In addition to this fundamental lacuna some parts of the book made me feel that the authors and I live in different worlds. Thus:
1. Much of the discourse is naïve on the actual characteristics of human individuals and collectives, their wishes and understandings. E.g, humans are viewed as eager to improve their minds, while in fact most are mainly interested in pleasure, status and commodities. And only a minority fits the statement “Many of us expend life-long effort to educate and ennoble our sentiments, to build our character, and to try to become better people” (p. 37).
2. The fundamental values of fairness and equity are not seriously faced. The glib assertion that equal access to self-improving technologies is assured because their costs will go down may take a long time to become true and may not apply to some demanding technologies. Therefore, preventing a social caste structure it may be necessary to redistribute capital – a process hardly possible peacefully.
3. Unacceptable are views such as “[n]o organization, no policy, no person should have the absolute power and authority to hinder scientific and medical advances that can and do help millions of people throughout the world” (p. 23). It contradicts the proposed emphasis on the future evolution of our species and also the well-presented Proactionary Principle (chapter 26).
4. I agree that “people who are already endowed with above-average cognitive capacities are at least as eager, and, from what I can tell, actually more eager, to obtain further improvements in these capacities than are people who are less talented in these regards” (p 36); and “For many cognitive faculties, it appears that the marginal utility of improvements increases with capacity levels” (p. 39). But the text ignores the elitist implications of this reality -- which are very relevant for developing a pluralistic meritorious elite which should be in charge of fateful choices shaping the future of the human species, as noted. Not “politics as usual,” free markets or public opinions can realize the important Transhumanist Declaration (pp. 54 ff) with the added emphasis on a human species evolution perspective.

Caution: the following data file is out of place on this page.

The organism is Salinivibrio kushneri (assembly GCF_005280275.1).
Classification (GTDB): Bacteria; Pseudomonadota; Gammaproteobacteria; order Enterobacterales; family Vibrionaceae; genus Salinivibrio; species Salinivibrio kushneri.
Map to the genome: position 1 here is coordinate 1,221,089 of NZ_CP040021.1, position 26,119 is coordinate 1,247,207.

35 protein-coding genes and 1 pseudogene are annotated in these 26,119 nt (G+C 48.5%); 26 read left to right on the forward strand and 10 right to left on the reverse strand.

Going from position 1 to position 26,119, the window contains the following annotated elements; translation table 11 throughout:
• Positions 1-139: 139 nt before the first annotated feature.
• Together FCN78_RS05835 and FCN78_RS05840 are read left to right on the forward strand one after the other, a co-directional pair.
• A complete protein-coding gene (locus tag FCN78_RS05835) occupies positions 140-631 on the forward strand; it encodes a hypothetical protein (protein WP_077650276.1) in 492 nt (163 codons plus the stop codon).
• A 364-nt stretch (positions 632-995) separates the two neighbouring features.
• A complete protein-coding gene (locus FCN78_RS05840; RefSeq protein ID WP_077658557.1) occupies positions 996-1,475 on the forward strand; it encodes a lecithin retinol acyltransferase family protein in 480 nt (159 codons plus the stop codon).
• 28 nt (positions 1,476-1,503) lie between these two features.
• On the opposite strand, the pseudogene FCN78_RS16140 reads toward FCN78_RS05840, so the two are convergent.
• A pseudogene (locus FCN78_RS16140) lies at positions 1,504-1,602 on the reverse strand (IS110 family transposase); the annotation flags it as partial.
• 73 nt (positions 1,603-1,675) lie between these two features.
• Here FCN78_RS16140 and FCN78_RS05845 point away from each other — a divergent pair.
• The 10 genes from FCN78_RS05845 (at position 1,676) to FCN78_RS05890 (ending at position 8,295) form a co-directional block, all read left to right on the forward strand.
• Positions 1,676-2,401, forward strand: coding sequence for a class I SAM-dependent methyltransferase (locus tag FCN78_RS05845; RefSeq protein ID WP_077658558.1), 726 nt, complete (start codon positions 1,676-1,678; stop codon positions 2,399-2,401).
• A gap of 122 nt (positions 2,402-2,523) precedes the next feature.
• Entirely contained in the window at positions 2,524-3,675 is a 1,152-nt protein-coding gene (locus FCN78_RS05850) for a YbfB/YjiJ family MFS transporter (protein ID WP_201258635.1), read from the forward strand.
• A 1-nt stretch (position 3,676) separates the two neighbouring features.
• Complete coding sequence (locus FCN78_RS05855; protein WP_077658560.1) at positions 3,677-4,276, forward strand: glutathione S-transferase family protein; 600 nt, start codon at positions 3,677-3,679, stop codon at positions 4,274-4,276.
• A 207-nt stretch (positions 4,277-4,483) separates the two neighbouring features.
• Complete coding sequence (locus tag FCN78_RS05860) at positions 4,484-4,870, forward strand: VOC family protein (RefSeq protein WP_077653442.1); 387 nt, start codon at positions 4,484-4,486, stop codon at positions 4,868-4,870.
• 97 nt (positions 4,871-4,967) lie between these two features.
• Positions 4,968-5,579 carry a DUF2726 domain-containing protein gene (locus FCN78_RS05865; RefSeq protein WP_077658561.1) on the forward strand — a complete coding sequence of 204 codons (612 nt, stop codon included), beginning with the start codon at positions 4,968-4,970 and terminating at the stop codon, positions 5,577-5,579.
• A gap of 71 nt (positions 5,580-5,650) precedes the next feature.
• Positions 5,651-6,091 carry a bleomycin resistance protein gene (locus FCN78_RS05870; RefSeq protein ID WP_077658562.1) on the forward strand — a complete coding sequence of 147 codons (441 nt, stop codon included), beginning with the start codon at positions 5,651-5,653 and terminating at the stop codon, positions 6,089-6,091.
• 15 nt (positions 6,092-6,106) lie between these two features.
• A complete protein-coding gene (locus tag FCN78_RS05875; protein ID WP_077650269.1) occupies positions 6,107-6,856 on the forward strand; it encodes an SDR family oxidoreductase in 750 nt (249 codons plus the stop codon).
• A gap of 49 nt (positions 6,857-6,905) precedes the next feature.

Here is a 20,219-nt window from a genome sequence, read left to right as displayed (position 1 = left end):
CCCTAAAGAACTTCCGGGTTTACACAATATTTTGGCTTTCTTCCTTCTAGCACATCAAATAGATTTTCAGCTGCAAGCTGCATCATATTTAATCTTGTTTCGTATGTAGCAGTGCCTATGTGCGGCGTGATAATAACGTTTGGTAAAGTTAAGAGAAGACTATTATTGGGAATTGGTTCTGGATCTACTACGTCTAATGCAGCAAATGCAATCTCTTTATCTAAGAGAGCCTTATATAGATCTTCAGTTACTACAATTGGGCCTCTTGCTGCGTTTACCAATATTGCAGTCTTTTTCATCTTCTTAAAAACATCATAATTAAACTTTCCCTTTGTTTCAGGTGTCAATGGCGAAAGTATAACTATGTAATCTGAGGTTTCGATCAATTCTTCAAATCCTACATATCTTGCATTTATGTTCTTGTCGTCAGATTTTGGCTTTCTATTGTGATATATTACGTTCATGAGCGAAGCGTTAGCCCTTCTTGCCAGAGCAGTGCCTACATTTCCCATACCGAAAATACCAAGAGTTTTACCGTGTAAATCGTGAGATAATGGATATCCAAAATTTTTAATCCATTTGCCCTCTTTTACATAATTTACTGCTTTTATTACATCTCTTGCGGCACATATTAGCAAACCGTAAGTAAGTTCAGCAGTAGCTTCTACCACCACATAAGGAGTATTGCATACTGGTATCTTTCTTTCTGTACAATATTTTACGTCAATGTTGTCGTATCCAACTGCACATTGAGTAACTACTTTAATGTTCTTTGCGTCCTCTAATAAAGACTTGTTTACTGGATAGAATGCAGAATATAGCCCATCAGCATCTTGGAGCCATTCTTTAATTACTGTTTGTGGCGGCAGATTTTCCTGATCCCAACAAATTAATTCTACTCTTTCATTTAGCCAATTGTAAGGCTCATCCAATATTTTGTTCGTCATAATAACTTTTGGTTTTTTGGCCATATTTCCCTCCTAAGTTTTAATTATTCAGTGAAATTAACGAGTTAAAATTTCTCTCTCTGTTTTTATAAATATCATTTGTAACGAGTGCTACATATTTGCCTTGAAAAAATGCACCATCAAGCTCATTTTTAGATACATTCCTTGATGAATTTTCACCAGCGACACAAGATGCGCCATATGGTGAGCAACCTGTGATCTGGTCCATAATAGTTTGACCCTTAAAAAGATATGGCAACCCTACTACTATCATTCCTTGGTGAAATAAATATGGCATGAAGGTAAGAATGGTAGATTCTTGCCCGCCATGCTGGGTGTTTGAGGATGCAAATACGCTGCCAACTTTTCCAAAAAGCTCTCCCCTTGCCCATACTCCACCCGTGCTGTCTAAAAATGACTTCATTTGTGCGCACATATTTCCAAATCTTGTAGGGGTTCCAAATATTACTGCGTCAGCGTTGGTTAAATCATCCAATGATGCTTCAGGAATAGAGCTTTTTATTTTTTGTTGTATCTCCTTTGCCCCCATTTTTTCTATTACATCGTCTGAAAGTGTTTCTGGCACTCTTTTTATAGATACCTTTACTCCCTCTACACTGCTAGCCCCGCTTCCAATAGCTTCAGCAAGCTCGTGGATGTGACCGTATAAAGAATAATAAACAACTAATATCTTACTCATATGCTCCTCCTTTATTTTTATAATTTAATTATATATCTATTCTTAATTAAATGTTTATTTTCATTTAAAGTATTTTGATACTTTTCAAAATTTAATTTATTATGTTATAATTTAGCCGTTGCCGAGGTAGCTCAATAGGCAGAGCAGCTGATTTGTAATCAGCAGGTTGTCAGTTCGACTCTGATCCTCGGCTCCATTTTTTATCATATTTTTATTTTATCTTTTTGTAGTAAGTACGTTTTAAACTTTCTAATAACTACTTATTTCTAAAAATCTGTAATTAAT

In the main body of the book, some chapters are good and many are fair. However some chapters propose hocus-pocus. Thus, repeated assertions that “I am persuaded” do not validate spiritual superficiality; and outlook mass markets are an absurdity.
All in all, my assessment is that the book includes important ideas and material, but does not do confront adequately the challenges posed by the emerging epoch of human evolution which is strongly shaped by human choices on using powerful Singularity technologies.
Professor Yehezkel Dror
The Hebrew University of Jerusalem
And if you are a trans-humanist like me this book will help you rethink, self criticize, judge and solidify your arguments in defense of transhumanism.
It can be called the Trans-humanist Manifest, it after all tells of a coming revolution and the paradigm shift that moves along with it.
Read it and get ready for the new era, because its coming and no one will be able to stop it, those who will dare to take the next step will enjoy its benefits for the rest the only advice is "Resistance will be futile"
It's not *exciting* (it's actually scientifically exciting to me) as the fiction series Post-human (which is excellent) and not philosophy disguised as exciting Sci-Fi like The Transhumanist Wager, but it deals with what it will really take to reach a world in which we may never see death as long as we take care of ourselves now.
A lot of Transhuman talk I see these days focuses solely on the immortality aspect of it. Personally, I'm more excited about what to do once we can achieve a state where taking greater risks that would end our lives now would be possible in the future. This book cites real world examples of what Transhuman technology might do for us on top of hard driving essays about the moral structure of the future, of the now and of each other.
A must read for anyone who wants to truly understand what it means to be Transhuman, it'll give you many points to jump to from there.